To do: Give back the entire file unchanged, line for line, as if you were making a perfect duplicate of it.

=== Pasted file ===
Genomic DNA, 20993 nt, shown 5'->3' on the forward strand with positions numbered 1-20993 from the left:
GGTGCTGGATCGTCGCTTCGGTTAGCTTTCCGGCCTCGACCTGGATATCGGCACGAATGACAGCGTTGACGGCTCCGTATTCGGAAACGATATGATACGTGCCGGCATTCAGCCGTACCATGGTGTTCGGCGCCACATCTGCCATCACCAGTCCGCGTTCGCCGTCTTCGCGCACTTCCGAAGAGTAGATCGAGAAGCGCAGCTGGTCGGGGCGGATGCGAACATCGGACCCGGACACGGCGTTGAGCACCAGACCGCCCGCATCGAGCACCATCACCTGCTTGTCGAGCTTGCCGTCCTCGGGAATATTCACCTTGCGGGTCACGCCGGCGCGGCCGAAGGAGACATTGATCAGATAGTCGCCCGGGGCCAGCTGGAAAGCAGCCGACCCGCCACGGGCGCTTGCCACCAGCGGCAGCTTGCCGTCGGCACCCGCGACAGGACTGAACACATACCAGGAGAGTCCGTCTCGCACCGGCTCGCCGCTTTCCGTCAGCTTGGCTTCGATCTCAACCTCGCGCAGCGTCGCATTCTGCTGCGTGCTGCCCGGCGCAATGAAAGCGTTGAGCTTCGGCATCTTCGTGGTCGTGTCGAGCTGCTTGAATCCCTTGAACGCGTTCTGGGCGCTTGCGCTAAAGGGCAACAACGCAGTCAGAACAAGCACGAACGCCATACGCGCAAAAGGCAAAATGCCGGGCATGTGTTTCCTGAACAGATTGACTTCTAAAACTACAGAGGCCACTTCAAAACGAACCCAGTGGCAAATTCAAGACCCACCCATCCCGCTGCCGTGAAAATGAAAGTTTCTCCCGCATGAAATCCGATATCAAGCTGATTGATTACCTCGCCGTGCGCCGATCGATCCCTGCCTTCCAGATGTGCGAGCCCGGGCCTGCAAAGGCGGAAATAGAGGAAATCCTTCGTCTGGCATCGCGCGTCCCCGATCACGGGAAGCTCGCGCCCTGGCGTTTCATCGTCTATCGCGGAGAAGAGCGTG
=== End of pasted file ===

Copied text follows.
Genomic DNA, 20993 nt, shown 5'->3' on the forward strand with positions numbered 1-20993 from the left:
GGTGCTGGATCGTCGCTTCGGTTAGCTTTCCGGCCTCGACCTGGATATCGGCACGAATGACAGCGTTGACGGCTCCGTATTCGGAAACGATATGATACGTGCCGGCATTCAGCCGTACCATGGTGTTCGGCGCCACATCTGCCATCACCAGTCCGCGTTCGCCGTCTTCGCGCACTTCCGAAGAGTAGATCGAGAAGCGCAGCTGGTCGGGGCGGATGCGAACATCGGACCCGGACACGGCGTTGAGCACCAGACCGCCCGCATCGAGCACCATCACCTGCTTGTCGAGCTTGCCGTCCTCGGGAATATTCACCTTGCGGGTCACGCCGGCGCGGCCGAAGGAGACATTGATCAGATAGTCGCCCGGGGCCAGCTGGAAAGCAGCCGACCCGCCACGGGCGCTTGCCACCAGCGGCAGCTTGCCGTCGGCACCCGCGACAGGACTGAACACATACCAGGAGAGTCCGTCTCGCACCGGCTCGCCGCTTTCCGTCAGCTTGGCTTCGATCTCAACCTCGCGCAGCGTCGCATTCTGCTGCGTGCTGCCCGGCGCAATGAAAGCGTTGAGCTTCGGCATCTTCGTGGTCGTGTCGAGCTGCTTGAATCCCTTGAACGCGTTCTGGGCGCTTGCGCTAAAGGGCAACAACGCAGTCAGAACAAGCACGAACGCCATACGCGCAAAAGGCAAAATGCCGGGCATGTGTTTCCTGAACAGATTGACTTCTAAAACTACAGAGGCCACTTCAAAACGAACCCAGTGGCAAATTCAAGACCCACCCATCCCGCTGCCGTGAAAATGAAAGTTTCTCCCGCATGAAATCCGATATCAAGCTGATTGATTACCTCGCCGTGCGCCGATCGATCCCTGCCTTCCAGATGTGCGAGCCCGGGCCTGCAAAGGCGGAAATAGAGGAAATCCTTCGTCTGGCATCGCGCGTCCCCGATCACGGGAAGCTCGCGCCCTGGCGTTTCATCGTCTATCGCGGAGAAGAGCGTG